UCF speech-language pathology graduate students recently applied their clinical skills in a culturally diverse setting thanks to a new UCF exchange program with the University of Puerto Rico.
Four students traveled to Puerto Rico from June 4-8 with Linda I. Rosa-Lugo, an associate professor of communication sciences and disorders at UCF who is passionate about preparing speech-language pathologists to address the needs of diverse populations in the United States.
“I wanted the students to experience what it’s like to work with children and adults with communication disorders who speak another language,” said Rosa-Lugo. “Many families from Puerto Rico make their homes here in Florida, especially Central Florida, so an experience like this can be invaluable for students preparing to work with this population.”
A primary objective of the program was to increase the UCF students’ language proficiency in Spanish and conversely to increase the UPR students’ proficiency in English. To encourage conversations in Spanish and English, each UCF student was paired with a student from UPR’s speech-language pathology graduate program.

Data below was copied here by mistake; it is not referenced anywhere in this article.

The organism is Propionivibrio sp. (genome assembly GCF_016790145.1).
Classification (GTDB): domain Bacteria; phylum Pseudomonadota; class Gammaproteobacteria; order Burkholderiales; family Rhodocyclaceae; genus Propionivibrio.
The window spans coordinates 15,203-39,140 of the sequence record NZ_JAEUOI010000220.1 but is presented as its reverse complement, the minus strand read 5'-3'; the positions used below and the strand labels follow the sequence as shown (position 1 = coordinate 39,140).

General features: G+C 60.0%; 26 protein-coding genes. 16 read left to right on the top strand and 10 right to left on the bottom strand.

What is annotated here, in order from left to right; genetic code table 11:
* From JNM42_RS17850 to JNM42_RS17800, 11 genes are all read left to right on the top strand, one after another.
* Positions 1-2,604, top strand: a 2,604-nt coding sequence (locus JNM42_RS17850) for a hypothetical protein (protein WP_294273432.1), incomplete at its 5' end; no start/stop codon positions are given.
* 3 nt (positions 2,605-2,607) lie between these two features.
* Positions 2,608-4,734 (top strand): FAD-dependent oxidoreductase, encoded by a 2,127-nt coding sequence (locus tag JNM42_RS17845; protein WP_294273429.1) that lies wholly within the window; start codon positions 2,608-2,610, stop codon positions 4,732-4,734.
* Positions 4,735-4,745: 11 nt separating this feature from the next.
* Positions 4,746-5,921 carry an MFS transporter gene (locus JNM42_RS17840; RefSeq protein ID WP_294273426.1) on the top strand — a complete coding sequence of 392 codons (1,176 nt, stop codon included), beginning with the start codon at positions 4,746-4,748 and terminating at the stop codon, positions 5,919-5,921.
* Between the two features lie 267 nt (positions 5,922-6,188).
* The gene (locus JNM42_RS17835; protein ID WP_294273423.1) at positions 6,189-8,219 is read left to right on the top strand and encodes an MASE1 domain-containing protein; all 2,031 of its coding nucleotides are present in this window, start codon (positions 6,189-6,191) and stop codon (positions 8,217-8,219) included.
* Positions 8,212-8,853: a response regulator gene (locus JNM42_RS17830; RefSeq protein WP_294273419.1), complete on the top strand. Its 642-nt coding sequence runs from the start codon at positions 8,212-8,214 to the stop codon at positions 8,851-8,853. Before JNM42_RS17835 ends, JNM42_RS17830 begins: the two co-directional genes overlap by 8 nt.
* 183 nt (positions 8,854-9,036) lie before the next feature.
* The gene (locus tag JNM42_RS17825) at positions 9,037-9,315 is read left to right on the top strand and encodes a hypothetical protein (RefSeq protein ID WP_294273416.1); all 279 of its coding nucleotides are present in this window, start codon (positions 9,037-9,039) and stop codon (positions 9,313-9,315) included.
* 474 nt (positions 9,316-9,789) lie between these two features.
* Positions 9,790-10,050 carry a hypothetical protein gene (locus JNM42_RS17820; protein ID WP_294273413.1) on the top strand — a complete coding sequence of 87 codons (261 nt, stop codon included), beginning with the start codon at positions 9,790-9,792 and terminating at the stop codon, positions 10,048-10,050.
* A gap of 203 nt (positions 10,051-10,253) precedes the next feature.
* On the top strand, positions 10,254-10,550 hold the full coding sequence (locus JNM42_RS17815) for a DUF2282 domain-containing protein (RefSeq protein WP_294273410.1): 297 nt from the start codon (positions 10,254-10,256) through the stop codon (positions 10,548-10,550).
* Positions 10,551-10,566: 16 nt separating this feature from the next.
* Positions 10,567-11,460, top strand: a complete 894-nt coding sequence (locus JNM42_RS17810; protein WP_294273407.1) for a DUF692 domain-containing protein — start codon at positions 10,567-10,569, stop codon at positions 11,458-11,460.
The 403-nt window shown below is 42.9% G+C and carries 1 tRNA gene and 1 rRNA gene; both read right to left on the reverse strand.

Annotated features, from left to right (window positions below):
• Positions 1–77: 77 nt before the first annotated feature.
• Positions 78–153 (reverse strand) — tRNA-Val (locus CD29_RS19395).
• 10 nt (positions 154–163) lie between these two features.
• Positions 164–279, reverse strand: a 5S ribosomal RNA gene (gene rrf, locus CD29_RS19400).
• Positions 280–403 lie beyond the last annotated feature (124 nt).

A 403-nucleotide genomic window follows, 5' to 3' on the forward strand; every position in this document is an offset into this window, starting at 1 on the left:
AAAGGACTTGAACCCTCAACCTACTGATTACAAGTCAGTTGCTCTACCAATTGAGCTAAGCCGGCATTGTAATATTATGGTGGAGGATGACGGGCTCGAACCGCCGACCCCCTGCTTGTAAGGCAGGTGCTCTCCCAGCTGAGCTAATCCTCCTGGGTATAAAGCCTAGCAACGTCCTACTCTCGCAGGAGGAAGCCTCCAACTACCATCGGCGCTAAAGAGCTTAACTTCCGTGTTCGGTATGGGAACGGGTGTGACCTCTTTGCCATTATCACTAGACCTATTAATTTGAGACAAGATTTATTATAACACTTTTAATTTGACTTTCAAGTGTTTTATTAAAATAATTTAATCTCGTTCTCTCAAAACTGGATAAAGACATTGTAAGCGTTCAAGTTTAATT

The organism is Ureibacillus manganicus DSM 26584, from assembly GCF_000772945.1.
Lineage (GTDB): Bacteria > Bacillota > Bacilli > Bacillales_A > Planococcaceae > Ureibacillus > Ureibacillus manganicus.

The students traveled together to clinical settings on the island, including a medical campus where they assisted with both high-risk infants and adults with neurological disorders.
“The pediatric hospital and neurocognitive rehab center where I was placed offered me a lot of insight about the ways in which SLPs work with clients and their families in Puerto Rico,” said UCF student Ana Natera. “It was great to see such caring clinicians at each of the sites and a wonderful learning experience to see SLPs providing therapy in Spanish.”
Other students assisted at Casa Rosa, a clinical site in Old San Juan. “It was wonderful to observe at Casa Rosa and learn about programs and services available for preschoolers with autism,” shared UCF student Astrid Soriano.
All of the UCF students valued the opportunity to learn from faculty members and students from UPR. “You gain insight into both their philosophy and how it works in everyday life,” noted another UCF student, Caroline Krohne.
Rosa-Lugo is developing the exchange program as part of a grant she secured from the U.S. Department of Education to support the preparation of 40 new speech-language pathologists at UCF who can serve the needs of school-age English-language learners. She intends to continue the exchange program in the future.
“The program is off to a great start,” Rosa-Lugo said. “I could not have asked for a better partner in this mission than the speech-language pathology program at UPR.”